Photo of Theodor D. Leininger

Theodor D. Leininger

Project Leader/Research Plant Pathologist
P.O. Box 227
Stoneville, MS 38776-0227
Phone: 662-336-4801
ted.leininger@usda.gov

Current Research

I lead a team of scientists expanding our knowledge of pondberry biology, ecology, physiology, and dispersal mechanisms. Pondberry (Lindera melissifolia) is a federally endangered shrub that grows in seasonally flooded wetlands, and on the edges of sinks and ponds. Approximately thirty-six populations are known in seven southeastern states. The species has been affected by habitat destruction and alteration, especially timber cutting, clearing of land, and drainage or flooding of wetlands. Our most recent reported findings reveal the differential effects of light and flooding gradients, and their interactions, on sexual and asexual reproduction and on biomass accumulation.

 

Leininger, Theodor D.; Gardiner, Emile S.; Lockhart, Brian Roy; Schiff, Nathan M.; Wilson, Alphus Dan; Devall, Margaret S.; Hamel, Paul B.; Connor, Kristina F. 2021. Intensity and mode of Lindera melissifolia reproduction are affected by flooding and light availability. Ecology and Evolution. 22(1): 40-. https://doi.org/10.1002/ece3.8037.

 

I co-lead a team of scientists improving afforestation and forest restoration methods in the Lower Mississippi River Alluvial Valley (LMAV). More than 1 million acres of farms and fields have been converted to forests across the seven-state region of the LMAV over the past 30 or more years. Many stands of planted hardwoods are at developmental stages where they need to be managed to optimize their economic potential. In 2021, our team published a guide to silvicultural options for young bottomland, oak-dominated plantations that offers methods for optimizing production of timber, wildlife, or a combination of both. Field trials comparing thinning methods are being evaluated. Existing studies are being used to advance climate-smart farm and forest goals of increasing landowner participation in afforestation and carbon sequestration.

 

Meadows, James S.; Gardiner, Emile S.; Leininger, Theodor D.; Ezell, Andrew W. 2021. Silvicultural options for young bottomland oak-dominated plantations on former agricultural lands. Gen. Tech. Rep. SRS-263. Asheville, NC: U.S. Department of Agriculture, Forest Service, Southern Research Station. 69 p. https://doi.org/10.2737/SRS-GTR-263.

 

I co-lead a team of scientists developing the resistance of American sycamore (Plantanus occidentalis) to Bacterial Leaf Scorch (BLS) disease caused by Xylella fastidiosa. American sycamore is a fast-growing hardwood that can be grown in plantations to sequester carbon, as well as produce pulp, biofuel feedstock, and sawtimber. American sycamore grown in plantations are especially susceptible to BLS disease. Growth, symptom expression, and mortality data are being analyzed for American sycamore families that are resistant and susceptible to BLS.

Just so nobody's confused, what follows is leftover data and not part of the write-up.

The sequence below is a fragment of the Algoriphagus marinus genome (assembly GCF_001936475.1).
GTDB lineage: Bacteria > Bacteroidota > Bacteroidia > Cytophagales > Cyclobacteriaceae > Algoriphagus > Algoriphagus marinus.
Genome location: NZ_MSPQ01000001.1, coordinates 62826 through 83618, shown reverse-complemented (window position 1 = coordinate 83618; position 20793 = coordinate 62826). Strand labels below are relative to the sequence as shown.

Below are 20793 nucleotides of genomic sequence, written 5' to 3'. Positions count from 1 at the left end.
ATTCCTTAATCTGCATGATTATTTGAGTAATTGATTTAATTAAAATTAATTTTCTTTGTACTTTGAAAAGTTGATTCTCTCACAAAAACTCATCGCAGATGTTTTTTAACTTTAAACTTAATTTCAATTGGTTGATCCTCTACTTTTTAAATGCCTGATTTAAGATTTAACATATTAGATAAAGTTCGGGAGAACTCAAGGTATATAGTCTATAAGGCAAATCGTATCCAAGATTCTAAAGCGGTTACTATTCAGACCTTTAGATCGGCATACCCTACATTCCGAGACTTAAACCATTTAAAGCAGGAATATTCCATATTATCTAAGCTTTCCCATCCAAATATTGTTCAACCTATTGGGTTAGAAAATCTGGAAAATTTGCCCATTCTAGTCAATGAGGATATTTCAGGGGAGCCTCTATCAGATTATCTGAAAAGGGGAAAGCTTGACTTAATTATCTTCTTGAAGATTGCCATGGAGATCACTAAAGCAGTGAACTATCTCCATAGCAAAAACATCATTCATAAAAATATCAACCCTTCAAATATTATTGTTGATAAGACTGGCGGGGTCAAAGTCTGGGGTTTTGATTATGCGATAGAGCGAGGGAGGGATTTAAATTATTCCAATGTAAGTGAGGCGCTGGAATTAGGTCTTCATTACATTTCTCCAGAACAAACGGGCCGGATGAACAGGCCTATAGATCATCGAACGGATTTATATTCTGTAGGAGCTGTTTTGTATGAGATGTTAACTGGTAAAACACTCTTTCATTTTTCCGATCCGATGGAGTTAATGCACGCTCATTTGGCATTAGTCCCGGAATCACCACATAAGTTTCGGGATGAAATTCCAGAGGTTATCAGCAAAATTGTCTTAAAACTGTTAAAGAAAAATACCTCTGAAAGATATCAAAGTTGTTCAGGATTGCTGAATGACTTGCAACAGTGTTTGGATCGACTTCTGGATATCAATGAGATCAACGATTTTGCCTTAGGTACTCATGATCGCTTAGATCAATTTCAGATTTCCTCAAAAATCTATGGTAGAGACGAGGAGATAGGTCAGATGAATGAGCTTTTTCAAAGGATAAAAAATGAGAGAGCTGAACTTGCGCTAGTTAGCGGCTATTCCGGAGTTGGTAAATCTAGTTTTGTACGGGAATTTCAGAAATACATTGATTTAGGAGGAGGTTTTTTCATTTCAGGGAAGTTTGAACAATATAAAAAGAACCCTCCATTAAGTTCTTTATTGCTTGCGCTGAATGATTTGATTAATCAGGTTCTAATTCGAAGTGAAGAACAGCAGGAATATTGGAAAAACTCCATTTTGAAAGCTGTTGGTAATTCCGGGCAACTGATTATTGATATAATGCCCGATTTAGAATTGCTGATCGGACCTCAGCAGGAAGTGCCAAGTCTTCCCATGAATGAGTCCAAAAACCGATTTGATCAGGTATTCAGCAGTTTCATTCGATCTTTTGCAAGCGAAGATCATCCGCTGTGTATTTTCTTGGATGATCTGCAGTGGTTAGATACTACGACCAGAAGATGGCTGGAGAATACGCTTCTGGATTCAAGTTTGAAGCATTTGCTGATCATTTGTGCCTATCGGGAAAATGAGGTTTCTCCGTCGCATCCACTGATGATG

Past Research

I have studied the production, protection, and sustainable management of bottomland hardwoods for more than 30 years. In addition to my research and development of biofuels feedstock crop production systems for eastern cottonwood and black willow, I and my cooperators are developing disease resistance in American sycamore to be grown in plantations for pulpwood, biofuels feedstocks, and other natural products. I helped refine and promote the use of an eastern cottonwood-oak interplanting method developed by the Center for Bottomland Hardwoods Research to the point where the method has been used from 2007 to present to plant 16 million hardwood trees on 26,000 acres of formerly unproductive agricultural land in the Lower Mississippi Alluvial Valley.

Education

Ph.D. in Plant Pathology, Plant Physiology, 1988
Virginia Tech.
M.F. in Forestry, Plant Pathology, 1981
Duke University
B.S. in Biology, Forestry, 1980
Albright College

Professional Organizations

  • Mississippi State University, College of Forest Resources, Adjunct Faculty (2008—Current)

Featured Publications and Products

Publications

Research Highlights

Estimating impacts of extreme rainfall events for local watersheds (2018)
SRS-2018-45 Many future climate scenarios project impacts of climate variability on water quantity and quality. However, these scenarios may not be accurate and do not have flexibility for local and small watershed analyses. They are not able to answer questions such as: what will happen to stream flow, water quality, and water availability for a given local watershed if extreme rainfall events such as very dry summers and wet winters occur in the next ten years? This information is crucial to state and local water resource managers and stakeholders for implementing adaptive management practices on crop and forest lands.   

New research sheds light on fate of the imperiled pondberry plant (2017)
SRS-2017-144 Some consider pondberry to be the rarest shrub in the southeastern U.S. as it is found in only 36 populations distributed in six states. Forest Service researchers discovered that pondberry prefers to grow in partial sunlight rather than the heavy shade characteristic of dense forests. Active forest management practices that provide suitable light availability could help pondberry thrive and perhaps even resist other environmental stresses such as soil flooding.